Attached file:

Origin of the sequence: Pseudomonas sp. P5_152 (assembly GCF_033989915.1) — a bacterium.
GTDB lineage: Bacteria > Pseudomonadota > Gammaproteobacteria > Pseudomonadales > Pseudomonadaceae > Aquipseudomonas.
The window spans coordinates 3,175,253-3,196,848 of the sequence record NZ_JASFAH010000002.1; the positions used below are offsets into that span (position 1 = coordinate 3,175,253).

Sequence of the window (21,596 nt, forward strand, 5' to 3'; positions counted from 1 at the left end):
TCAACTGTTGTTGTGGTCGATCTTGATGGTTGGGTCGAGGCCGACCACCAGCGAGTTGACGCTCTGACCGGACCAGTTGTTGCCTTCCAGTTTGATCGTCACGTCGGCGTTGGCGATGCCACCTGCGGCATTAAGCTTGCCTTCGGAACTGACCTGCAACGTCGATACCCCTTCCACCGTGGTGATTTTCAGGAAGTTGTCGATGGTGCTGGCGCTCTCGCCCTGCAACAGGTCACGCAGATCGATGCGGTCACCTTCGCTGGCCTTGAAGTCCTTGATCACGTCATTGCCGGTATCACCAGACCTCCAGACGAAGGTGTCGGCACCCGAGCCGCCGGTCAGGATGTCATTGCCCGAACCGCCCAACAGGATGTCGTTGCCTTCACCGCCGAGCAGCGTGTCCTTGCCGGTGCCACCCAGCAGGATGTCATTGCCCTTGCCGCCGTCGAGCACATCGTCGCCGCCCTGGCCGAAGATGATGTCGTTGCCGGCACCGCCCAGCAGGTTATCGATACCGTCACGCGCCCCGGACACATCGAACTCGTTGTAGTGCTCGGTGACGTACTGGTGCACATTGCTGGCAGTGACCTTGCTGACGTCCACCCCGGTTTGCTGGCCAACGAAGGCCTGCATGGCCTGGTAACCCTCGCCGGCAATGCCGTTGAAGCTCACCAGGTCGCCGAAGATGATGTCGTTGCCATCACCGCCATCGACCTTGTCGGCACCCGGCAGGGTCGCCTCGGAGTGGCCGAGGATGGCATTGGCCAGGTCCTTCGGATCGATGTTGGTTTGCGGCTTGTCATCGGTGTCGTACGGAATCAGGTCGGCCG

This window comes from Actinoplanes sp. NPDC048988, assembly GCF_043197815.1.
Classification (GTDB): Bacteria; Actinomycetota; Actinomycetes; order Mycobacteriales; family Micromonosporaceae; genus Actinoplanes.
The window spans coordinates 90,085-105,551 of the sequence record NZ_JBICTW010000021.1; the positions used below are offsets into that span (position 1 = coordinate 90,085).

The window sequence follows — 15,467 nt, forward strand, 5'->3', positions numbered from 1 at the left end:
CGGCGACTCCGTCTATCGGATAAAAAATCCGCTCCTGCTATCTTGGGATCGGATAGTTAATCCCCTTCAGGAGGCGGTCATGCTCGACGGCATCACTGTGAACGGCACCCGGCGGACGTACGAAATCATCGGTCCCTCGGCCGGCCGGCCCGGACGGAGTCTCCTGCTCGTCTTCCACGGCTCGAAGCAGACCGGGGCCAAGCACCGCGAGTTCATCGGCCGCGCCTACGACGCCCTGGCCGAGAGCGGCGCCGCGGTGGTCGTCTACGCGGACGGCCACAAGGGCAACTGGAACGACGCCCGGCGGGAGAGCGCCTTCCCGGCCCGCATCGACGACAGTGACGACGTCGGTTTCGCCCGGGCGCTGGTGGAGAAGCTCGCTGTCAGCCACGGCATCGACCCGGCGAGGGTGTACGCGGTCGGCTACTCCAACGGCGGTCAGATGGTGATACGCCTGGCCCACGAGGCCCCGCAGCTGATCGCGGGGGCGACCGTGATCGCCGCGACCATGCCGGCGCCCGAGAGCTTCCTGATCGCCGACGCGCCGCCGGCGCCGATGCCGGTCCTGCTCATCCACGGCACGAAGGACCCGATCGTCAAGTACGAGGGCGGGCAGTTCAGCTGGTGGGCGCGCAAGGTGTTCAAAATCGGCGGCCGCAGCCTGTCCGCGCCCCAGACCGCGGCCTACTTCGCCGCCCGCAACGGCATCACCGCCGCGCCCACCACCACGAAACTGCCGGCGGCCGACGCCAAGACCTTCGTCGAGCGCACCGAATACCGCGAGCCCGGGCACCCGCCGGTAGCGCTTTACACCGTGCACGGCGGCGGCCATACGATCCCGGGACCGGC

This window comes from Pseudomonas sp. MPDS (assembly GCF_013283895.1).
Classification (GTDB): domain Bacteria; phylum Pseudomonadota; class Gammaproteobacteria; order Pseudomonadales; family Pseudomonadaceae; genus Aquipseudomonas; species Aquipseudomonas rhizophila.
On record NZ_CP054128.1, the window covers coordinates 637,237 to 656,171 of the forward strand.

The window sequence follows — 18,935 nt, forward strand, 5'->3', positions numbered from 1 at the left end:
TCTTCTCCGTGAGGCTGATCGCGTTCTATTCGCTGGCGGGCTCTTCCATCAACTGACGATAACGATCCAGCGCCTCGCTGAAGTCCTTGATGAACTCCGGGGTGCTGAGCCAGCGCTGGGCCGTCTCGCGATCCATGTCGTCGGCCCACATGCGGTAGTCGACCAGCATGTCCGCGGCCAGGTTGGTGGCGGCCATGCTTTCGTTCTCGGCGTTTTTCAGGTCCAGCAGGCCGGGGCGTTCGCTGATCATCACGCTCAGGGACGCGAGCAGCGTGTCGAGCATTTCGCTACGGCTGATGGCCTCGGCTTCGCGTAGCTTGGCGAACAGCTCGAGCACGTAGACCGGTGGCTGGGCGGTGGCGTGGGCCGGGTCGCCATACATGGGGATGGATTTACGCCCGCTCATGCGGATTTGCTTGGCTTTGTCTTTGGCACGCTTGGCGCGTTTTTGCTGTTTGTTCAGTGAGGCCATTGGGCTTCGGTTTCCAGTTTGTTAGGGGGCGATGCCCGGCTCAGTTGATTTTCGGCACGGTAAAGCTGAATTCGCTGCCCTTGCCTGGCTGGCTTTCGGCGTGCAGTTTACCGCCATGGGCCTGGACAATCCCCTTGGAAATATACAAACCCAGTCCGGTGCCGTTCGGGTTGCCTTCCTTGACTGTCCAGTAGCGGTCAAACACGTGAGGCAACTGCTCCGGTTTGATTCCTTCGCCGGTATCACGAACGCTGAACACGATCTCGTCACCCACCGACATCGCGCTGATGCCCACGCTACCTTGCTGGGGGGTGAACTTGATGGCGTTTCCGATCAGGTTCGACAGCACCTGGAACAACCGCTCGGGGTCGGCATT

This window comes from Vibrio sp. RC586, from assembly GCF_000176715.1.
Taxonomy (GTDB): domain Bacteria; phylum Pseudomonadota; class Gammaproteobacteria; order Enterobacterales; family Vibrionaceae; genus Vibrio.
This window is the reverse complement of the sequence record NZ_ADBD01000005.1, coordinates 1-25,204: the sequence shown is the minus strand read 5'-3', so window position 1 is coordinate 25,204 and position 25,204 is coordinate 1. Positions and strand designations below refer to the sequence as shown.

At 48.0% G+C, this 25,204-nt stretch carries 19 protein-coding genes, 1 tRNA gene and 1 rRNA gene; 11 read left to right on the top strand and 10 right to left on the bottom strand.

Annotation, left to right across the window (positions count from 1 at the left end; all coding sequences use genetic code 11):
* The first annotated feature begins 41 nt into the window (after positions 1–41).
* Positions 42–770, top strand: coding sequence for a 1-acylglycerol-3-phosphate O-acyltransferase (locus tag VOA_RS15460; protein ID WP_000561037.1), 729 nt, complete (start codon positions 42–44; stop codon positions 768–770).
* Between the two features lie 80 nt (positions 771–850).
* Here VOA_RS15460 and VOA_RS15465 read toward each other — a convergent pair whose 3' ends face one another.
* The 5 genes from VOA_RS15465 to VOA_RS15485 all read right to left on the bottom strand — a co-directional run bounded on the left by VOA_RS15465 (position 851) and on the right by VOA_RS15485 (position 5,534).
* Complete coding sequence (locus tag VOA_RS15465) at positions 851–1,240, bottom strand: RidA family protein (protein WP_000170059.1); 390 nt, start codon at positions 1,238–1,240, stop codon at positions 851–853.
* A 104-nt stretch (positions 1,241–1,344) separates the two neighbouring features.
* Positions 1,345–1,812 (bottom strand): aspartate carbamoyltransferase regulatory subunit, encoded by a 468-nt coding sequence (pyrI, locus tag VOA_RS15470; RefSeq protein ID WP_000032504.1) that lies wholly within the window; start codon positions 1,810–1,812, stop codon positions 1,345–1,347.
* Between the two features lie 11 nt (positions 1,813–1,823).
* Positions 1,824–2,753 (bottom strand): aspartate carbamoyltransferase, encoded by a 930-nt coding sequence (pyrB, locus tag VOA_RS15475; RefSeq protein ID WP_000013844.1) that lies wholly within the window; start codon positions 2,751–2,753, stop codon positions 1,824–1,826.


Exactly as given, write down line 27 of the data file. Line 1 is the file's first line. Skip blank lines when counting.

* A 104-nt stretch (positions 1,241–1,344) separates the two neighbouring features.